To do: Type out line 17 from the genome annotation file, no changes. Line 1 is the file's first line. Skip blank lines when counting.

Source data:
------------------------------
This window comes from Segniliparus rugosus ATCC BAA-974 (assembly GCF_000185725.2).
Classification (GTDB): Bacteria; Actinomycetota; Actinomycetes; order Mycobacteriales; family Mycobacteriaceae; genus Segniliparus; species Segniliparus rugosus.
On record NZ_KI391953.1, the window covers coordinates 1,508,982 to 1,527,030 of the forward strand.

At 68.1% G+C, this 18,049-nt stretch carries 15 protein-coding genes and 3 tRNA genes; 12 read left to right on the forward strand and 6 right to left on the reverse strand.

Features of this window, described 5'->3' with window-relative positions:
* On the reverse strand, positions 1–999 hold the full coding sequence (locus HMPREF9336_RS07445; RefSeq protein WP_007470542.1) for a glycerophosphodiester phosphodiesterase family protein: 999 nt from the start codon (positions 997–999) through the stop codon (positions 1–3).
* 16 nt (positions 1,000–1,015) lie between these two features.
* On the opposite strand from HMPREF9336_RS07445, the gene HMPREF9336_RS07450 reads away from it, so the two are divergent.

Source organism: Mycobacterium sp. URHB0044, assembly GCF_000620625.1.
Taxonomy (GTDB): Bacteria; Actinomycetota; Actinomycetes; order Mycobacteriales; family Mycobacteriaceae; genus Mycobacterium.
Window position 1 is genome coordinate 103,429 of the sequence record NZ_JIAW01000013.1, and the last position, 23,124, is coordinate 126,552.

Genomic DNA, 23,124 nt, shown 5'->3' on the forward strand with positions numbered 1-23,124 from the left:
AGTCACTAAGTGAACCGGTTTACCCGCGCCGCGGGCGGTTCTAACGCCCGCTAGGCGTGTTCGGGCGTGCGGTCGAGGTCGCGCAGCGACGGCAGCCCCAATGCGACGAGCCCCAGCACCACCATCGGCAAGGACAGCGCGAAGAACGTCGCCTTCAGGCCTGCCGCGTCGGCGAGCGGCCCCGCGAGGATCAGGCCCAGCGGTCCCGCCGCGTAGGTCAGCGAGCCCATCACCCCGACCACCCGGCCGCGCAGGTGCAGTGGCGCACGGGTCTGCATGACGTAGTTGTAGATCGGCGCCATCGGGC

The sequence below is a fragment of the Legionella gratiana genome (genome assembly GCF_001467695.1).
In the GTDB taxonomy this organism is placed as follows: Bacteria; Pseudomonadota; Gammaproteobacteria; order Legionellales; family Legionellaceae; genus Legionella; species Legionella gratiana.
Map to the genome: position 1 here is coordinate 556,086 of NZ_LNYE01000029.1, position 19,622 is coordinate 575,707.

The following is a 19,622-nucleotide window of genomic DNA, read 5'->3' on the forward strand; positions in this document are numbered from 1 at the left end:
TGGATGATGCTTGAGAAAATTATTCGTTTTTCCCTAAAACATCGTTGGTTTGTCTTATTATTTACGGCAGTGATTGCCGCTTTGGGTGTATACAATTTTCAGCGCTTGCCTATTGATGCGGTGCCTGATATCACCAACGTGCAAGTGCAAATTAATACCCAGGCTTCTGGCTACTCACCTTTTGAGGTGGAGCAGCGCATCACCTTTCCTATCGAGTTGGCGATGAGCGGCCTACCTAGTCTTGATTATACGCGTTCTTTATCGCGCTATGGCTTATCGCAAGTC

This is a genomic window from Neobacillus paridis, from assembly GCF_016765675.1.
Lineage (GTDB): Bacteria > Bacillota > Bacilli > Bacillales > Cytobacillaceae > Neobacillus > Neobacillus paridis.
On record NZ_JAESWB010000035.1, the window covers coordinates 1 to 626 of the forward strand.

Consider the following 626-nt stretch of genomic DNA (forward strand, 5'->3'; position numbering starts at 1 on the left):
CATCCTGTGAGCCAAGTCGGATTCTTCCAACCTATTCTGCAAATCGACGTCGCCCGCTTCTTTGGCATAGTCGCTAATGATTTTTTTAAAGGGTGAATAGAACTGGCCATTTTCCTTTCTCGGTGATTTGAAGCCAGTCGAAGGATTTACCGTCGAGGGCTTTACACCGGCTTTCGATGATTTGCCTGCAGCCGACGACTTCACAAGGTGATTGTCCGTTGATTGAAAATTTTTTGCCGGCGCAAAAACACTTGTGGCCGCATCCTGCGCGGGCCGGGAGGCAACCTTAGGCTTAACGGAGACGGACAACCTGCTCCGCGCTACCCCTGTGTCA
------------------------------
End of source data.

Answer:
The following is a 19,622-nucleotide window of genomic DNA, read 5'->3' on the forward strand; positions in this document are numbered from 1 at the left end: